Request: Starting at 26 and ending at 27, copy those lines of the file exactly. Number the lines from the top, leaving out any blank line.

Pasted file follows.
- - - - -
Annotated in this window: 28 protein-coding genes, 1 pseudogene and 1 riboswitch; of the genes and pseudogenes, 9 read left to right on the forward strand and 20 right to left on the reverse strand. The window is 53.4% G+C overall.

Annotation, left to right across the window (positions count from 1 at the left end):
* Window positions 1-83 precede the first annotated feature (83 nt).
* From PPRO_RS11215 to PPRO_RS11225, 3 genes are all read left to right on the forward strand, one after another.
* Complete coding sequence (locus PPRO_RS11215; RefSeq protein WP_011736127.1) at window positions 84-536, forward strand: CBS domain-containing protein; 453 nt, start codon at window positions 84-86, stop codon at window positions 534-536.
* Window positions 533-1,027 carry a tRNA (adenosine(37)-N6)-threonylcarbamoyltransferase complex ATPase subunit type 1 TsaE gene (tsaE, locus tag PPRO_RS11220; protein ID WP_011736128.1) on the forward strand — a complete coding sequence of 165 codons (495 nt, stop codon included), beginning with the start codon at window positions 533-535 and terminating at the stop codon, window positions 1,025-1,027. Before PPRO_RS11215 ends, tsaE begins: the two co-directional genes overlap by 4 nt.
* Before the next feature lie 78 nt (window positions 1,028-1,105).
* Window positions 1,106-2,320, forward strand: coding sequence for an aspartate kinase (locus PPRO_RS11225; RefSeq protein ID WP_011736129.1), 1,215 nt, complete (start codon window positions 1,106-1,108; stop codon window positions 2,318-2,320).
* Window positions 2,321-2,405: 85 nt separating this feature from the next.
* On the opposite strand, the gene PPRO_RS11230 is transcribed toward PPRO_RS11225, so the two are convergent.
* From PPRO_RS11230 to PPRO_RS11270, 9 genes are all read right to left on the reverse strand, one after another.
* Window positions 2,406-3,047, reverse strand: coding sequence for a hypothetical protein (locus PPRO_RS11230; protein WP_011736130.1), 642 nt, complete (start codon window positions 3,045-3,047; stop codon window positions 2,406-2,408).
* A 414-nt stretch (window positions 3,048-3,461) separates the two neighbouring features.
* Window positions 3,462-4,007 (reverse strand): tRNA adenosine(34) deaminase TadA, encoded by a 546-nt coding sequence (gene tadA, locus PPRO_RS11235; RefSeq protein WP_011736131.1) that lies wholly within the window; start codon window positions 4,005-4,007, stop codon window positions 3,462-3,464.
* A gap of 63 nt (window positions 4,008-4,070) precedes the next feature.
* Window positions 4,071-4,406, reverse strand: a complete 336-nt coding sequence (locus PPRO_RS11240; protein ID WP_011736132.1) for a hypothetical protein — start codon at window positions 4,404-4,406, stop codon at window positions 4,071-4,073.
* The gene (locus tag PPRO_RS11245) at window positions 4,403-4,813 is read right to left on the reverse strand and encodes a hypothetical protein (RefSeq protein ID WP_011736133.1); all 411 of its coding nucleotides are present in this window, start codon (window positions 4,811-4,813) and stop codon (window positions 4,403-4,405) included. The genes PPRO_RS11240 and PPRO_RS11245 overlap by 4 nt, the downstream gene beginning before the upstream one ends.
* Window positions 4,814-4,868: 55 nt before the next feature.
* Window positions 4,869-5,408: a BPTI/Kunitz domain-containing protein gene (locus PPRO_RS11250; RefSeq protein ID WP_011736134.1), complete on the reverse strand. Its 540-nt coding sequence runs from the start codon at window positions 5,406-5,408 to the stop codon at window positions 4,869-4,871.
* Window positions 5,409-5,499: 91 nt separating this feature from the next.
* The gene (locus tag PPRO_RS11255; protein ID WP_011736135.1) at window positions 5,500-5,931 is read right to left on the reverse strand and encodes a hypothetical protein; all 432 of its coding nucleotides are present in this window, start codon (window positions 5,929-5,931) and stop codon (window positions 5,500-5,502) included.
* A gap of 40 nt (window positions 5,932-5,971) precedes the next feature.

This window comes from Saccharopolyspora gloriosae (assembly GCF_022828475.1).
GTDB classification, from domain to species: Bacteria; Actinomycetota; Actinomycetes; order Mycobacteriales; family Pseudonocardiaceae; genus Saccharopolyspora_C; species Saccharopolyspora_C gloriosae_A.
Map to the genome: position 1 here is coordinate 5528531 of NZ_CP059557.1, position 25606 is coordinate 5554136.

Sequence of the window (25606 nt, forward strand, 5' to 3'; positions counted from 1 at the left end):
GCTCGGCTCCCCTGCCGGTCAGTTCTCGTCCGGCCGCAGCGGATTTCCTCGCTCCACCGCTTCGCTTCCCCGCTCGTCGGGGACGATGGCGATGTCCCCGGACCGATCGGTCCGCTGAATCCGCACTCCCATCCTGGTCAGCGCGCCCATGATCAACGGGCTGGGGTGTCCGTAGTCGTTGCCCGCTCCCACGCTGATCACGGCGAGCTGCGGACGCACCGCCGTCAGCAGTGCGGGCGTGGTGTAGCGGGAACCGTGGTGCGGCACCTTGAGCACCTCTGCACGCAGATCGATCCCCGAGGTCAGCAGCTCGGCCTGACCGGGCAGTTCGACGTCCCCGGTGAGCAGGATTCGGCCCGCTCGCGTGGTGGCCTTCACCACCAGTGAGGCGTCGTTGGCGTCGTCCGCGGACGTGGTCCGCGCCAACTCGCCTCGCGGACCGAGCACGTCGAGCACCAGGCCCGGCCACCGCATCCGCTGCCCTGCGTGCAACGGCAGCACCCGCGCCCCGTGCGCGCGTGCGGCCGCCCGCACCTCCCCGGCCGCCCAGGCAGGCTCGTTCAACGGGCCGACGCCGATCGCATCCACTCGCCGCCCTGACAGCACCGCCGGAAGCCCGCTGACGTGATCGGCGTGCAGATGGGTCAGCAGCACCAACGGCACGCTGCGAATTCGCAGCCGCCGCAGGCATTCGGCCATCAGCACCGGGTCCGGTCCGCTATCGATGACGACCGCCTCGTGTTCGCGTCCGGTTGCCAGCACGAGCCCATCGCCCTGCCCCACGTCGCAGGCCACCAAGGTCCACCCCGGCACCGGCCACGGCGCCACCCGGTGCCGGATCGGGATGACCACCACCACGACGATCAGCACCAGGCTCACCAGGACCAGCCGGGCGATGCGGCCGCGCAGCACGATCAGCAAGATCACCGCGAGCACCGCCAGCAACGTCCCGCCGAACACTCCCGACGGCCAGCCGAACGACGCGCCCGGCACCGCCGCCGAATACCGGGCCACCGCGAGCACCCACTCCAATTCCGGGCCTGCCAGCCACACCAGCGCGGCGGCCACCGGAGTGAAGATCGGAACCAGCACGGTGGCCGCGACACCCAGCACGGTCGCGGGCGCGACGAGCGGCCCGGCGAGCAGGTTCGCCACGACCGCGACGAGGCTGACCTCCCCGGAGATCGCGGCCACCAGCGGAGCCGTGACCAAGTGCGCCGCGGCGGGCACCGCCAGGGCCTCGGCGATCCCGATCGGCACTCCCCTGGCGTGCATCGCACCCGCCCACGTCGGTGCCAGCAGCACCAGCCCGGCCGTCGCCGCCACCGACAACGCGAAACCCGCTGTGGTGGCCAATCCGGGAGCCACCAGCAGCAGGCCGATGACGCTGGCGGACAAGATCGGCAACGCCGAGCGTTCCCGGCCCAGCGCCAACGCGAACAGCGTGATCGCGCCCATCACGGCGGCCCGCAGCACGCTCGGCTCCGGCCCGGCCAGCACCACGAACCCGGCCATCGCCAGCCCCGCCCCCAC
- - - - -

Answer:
Sequence of the window (25606 nt, forward strand, 5' to 3'; positions counted from 1 at the left end):
GCTCGGCTCCCCTGCCGGTCAGTTCTCGTCCGGCCGCAGCGGATTTCCTCGCTCCACCGCTTCGCTTCCCCGCTCGTCGGGGACGATGGCGATGTCCCCGGACCGATCGGTCCGCTGAATCCGCACTCCCATCCTGGTCAGCGCGCCCATGATCAACGGGCTGGGGTGTCCGTAGTCGTTGCCCGCTCCCACGCTGATCACGGCGAGCTGCGGACGCACCGCCGTCAGCAGTGCGGGCGTGGTGTAGCGGGAACCGTGGTGCGGCACCTTGAGCACCTCTGCACGCAGATCGATCCCCGAGGTCAGCAGCTCGGCCTGACCGGGCAGTTCGACGTCCCCGGTGAGCAGGATTCGGCCCGCTCGCGTGGTGGCCTTCACCACCAGTGAGGCGTCGTTGGCGTCGTCCGCGGACGTGGTCCGCGCCAACTCGCCTCGCGGACCGAGCACGTCGAGCACCAGGCCCGGCCACCGCATCCGCTGCCCTGCGTGCAACGGCAGCACCCGCGCCCCGTGCGCGCGTGCGGCCGCCCGCACCTCCCCGGCCGCCCAGGCAGGCTCGTTCAACGGGCCGACGCCGATCGCATCCACTCGCCGCCCTGACAGCACCGCCGGAAGCCCGCTGACGTGATCGGCGTGCAGATGGGTCAGCAGCACCAACGGCACGCTGCGAATTCGCAGCCGCCGCAGGCATTCGGCCATCAGCACCGGGTCCGGTCCGCTATCGATGACGACCGCCTCGTGTTCGCGTCCGGTTGCCAGCACGAGCCCATCGCCCTGCCCCACGTCGCAGGCCACCAAGGTCCACCCCGGCACCGGCCACGGCGCCACCCGGTGCCGGATCGGGATGACCACCACCACGACGATCAGCACCAGGCTCACCAGGACCAGCCGGGCGATGCGGCCGCGCAGCACGATCAGCAAGATCACCGCGAGCACCGCCAGCAACGTCCCGCCGAACACTCCCGACGGCCAGCCGAACGACGCGCCCGGCACCGCCGCCGAATACCGGGCCACCGCGAGCACCCACTCCAATTCCGGGCCTGCCAGCCACACCAGCGCGGCGGCCACCGGAGTGAAGATCGGAACCAGCACGGTGGCCGCGACACCCAGCACGGTCGCGGGCGCGACGAGCGGCCCGGCGAGCAGGTTCGCCACGACCGCGACGAGGCTGACCTCCCCGGAGATCGCGGCCACCAGCGGAGCCGTGACCAAGTGCGCCGCGGCGGGCACCGCCAGGGCCTCGGCGATCCCGATCGGCACTCCCCTGGCGTGCATCGCACCCGCCCACGTCGGTGCCAGCAGCACCAGCCCGGCCGTCGCCGCCACCGACAACGCGAAACCCGCTGTGGTGGCCAATCCGGGAGCCACCAGCAGCAGGCCGATGACGCTGGCGGACAAGATCGGCAACGCCGAGCGTTCCCGGCCCAGCGCCAACGCGAACAGCGTGATCGCGCCCATCACGGCGGCCCGCAGCACGCTCGGCTCCGGCCCGGCCAGCACCACGAACCCGGCCATCGCCAGCCCCGCCCCCAC